The American Society of Pension Actuaries (ASPA) filed a Memorandum of Law with the state’s Authorized Practice of Law Committee arguing that the North Carolina Bar’s position as expressed in letters sent to two companies offering plan consulting should be withdrawn, ASPA announced.
The firms implicated were a large financial institution and a smaller plan administration firm.
Specifically, the letters request that the firms “refrain from any future unauthorized practice of law in North Carolina”, including:
- advising, counseling, or recommending to any entity that a particular profit-sharing, deferred compensation, pension, or other retirement plan is appropriate to that entity’s particular circumstances or that it should adopt and implement such a plan
- preparing, drawing, drafting, amending, restating, or aiding in such processes of any documents necessary to implement such a plan.
The committee is expected to further consider the issue in a January hearing.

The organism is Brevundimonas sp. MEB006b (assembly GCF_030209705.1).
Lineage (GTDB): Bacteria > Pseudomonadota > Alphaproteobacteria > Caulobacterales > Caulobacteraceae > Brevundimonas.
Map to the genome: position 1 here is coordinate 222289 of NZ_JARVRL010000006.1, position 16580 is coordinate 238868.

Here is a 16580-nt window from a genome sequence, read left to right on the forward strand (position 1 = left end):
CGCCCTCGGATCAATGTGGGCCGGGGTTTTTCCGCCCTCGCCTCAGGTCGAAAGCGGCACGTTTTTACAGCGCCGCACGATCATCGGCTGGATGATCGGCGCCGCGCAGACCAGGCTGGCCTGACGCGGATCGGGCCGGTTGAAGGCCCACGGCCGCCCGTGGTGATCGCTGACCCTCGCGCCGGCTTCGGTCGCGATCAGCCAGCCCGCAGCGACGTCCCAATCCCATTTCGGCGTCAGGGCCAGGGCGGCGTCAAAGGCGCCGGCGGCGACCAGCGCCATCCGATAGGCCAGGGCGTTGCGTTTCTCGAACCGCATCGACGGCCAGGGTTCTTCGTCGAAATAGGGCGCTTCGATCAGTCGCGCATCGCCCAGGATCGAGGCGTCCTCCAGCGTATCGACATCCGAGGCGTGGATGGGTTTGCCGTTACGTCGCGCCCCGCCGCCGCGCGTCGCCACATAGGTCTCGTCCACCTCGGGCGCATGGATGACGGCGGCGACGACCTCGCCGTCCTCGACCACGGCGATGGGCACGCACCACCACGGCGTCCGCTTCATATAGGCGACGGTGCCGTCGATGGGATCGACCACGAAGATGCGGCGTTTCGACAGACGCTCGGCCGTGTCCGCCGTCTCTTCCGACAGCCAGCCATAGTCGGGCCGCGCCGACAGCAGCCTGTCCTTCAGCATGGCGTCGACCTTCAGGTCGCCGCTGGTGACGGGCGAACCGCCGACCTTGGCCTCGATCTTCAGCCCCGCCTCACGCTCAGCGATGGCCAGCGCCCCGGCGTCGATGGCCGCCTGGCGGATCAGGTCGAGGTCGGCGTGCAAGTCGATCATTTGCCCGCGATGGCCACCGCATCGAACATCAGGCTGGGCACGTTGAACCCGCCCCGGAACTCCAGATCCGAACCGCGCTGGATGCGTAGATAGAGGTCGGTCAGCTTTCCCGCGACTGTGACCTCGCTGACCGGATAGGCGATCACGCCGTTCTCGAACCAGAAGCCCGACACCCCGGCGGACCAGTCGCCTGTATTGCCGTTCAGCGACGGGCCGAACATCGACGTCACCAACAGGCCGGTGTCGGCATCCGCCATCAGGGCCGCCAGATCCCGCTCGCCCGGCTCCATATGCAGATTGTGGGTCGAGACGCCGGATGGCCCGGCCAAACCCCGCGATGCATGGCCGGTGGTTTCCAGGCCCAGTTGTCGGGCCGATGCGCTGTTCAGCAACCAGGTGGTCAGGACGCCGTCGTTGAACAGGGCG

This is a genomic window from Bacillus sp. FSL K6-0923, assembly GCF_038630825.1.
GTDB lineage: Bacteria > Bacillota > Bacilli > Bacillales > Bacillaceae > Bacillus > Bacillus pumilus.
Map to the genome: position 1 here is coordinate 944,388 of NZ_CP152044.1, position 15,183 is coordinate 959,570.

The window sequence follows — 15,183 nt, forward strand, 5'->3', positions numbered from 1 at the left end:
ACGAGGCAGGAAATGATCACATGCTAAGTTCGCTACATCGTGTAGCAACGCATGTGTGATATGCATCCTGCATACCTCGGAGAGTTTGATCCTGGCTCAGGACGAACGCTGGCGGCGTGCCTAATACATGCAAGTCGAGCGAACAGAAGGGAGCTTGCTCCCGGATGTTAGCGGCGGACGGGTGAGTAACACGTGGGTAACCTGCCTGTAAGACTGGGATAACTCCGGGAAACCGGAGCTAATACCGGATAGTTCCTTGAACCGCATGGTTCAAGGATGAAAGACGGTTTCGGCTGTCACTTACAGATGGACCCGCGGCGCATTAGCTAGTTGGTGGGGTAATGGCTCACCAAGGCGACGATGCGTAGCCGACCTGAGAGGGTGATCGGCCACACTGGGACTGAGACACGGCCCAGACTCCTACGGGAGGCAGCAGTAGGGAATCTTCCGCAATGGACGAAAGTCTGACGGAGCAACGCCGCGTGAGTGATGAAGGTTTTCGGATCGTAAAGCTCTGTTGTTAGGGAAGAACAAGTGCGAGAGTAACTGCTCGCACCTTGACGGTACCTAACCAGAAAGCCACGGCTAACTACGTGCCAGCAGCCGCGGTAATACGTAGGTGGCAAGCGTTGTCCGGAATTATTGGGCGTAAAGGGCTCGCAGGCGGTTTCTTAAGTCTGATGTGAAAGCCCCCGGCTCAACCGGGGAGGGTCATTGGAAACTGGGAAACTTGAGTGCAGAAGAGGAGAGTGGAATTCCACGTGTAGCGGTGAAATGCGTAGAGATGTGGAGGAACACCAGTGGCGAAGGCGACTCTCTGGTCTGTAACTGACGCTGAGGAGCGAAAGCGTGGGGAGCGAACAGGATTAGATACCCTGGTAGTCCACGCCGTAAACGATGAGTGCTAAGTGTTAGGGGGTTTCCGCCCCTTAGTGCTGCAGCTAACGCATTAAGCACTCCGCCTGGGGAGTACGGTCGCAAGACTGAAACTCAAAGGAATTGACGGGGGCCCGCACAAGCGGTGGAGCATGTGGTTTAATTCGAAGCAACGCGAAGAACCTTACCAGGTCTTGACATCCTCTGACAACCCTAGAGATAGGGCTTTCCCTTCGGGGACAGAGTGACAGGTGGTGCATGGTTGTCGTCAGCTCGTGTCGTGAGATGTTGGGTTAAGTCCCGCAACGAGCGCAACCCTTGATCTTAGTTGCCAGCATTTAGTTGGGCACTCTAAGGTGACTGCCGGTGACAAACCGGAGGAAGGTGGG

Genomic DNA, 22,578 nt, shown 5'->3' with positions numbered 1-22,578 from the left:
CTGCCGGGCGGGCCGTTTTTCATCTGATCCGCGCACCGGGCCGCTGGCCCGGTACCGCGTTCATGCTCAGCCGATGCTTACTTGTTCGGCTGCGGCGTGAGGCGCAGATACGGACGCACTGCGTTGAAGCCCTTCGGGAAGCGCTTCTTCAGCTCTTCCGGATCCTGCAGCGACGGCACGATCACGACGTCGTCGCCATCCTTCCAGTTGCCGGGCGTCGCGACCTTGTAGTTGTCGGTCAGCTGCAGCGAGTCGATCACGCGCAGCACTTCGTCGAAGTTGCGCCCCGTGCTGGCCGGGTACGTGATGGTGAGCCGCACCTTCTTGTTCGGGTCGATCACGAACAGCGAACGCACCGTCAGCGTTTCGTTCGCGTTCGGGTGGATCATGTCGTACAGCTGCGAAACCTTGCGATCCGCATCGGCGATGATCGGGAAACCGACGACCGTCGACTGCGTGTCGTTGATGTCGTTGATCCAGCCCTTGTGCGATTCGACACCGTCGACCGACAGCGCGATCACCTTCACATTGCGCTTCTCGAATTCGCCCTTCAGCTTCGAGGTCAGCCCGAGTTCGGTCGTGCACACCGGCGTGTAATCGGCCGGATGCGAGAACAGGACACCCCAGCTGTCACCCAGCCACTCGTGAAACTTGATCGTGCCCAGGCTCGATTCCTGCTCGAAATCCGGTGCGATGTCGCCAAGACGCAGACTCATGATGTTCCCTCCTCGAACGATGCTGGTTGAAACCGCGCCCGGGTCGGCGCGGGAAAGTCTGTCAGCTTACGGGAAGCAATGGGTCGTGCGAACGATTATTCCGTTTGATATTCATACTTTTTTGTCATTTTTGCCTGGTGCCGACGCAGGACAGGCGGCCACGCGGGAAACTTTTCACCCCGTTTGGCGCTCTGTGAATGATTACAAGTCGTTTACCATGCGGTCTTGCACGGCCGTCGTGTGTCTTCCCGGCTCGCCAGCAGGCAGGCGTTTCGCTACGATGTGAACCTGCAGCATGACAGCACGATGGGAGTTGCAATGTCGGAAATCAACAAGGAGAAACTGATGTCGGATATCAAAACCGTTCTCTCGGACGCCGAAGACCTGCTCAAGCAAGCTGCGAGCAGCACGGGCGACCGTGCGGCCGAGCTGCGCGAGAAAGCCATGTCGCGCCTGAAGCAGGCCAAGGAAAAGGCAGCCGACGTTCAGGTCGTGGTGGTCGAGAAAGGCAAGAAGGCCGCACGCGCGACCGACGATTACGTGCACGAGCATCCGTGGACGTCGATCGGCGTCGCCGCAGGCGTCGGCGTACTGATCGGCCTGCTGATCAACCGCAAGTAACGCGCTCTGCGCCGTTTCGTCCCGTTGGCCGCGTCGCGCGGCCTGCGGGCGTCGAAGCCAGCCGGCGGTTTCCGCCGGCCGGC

ASPA officials said in their announcement that they fear the North Carolina position might be adopted in other states if it is not overturned.
If the North Carolina bar committee continues to maintain its current position after the hearing, the issue will go to a committee of the full bar, and then potentially to the North Carolina State courts, ASPA said.
“The breadth of this restriction would practically necessitate the involvement of a lawyer whenever a business is considering the adoption of a retirement plan, no matter how straightforward the plan,” said Brian Graff, ASPA executive director in a statement. “In many cases, this would likely add thousands of dollars in unnecessary administrative costs potentially discouraging the adoption of small business retirement plans.”
ASPA got involved in a similar case in Florida to fight virtually the same proposed restriction. The Florida Supreme Court eventually ruled that the Florida Bar lacked the legal authority to impose its proposed restriction on nonlawyer retirement plan services.
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